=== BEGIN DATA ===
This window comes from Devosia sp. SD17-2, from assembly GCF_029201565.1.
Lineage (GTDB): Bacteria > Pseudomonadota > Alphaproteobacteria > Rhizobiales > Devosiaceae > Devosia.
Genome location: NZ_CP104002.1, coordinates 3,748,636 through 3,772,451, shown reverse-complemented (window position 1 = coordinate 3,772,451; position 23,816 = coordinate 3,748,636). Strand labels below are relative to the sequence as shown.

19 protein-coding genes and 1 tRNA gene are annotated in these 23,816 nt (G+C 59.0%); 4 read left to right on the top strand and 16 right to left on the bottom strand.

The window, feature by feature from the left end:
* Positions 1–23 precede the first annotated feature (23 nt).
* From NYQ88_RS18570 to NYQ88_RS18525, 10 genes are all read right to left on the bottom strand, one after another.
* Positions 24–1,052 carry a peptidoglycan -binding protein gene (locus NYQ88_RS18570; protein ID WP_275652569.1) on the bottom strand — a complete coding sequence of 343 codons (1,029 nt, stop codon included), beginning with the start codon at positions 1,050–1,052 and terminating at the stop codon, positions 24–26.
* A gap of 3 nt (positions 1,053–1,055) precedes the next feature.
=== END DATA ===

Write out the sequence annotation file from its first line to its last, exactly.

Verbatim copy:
This window comes from Devosia sp. SD17-2, from assembly GCF_029201565.1.
Lineage (GTDB): Bacteria > Pseudomonadota > Alphaproteobacteria > Rhizobiales > Devosiaceae > Devosia.
Genome location: NZ_CP104002.1, coordinates 3,748,636 through 3,772,451, shown reverse-complemented (window position 1 = coordinate 3,772,451; position 23,816 = coordinate 3,748,636). Strand labels below are relative to the sequence as shown.

19 protein-coding genes and 1 tRNA gene are annotated in these 23,816 nt (G+C 59.0%); 4 read left to right on the top strand and 16 right to left on the bottom strand.

The window, feature by feature from the left end:
* Positions 1–23 precede the first annotated feature (23 nt).
* From NYQ88_RS18570 to NYQ88_RS18525, 10 genes are all read right to left on the bottom strand, one after another.
* Positions 24–1,052 carry a peptidoglycan -binding protein gene (locus NYQ88_RS18570; protein ID WP_275652569.1) on the bottom strand — a complete coding sequence of 343 codons (1,029 nt, stop codon included), beginning with the start codon at positions 1,050–1,052 and terminating at the stop codon, positions 24–26.
* A gap of 3 nt (positions 1,053–1,055) precedes the next feature.